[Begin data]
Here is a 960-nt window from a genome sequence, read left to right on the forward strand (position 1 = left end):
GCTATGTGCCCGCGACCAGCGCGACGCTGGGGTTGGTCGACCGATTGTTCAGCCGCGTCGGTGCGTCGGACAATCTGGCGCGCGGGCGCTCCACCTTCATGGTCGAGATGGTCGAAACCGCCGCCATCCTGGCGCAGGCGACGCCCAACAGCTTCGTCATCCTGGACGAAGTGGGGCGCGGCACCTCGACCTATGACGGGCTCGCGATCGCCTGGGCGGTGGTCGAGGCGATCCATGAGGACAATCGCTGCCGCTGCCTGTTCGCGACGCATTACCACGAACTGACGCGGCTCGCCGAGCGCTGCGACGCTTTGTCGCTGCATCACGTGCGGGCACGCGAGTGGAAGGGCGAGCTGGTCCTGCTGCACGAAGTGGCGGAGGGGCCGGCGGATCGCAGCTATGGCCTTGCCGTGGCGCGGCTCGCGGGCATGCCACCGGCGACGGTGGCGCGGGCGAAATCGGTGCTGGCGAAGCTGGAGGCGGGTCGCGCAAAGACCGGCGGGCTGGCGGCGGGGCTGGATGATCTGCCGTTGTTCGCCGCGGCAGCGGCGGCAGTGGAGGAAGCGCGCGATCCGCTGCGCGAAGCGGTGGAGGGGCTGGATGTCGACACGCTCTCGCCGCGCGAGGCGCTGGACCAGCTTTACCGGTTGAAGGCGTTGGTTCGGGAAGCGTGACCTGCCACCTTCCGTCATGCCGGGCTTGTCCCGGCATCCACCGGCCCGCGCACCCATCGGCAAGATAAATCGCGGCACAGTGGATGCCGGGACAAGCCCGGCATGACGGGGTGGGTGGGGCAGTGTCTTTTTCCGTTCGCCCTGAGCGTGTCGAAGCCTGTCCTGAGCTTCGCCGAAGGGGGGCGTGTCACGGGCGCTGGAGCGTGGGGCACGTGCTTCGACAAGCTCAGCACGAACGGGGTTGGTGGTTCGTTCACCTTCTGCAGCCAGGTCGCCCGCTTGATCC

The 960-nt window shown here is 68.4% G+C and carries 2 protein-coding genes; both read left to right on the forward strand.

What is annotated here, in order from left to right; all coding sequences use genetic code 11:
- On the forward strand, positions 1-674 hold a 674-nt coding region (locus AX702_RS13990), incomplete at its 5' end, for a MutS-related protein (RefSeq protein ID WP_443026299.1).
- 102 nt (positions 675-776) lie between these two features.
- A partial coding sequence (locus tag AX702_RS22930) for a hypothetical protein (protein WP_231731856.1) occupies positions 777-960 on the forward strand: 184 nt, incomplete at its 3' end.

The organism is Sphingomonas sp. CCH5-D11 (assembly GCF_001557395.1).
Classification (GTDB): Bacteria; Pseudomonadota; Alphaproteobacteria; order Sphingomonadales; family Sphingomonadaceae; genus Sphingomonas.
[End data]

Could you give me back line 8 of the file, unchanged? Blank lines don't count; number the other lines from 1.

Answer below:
The organism is Sphingomonas sp. CCH5-D11 (assembly GCF_001557395.1).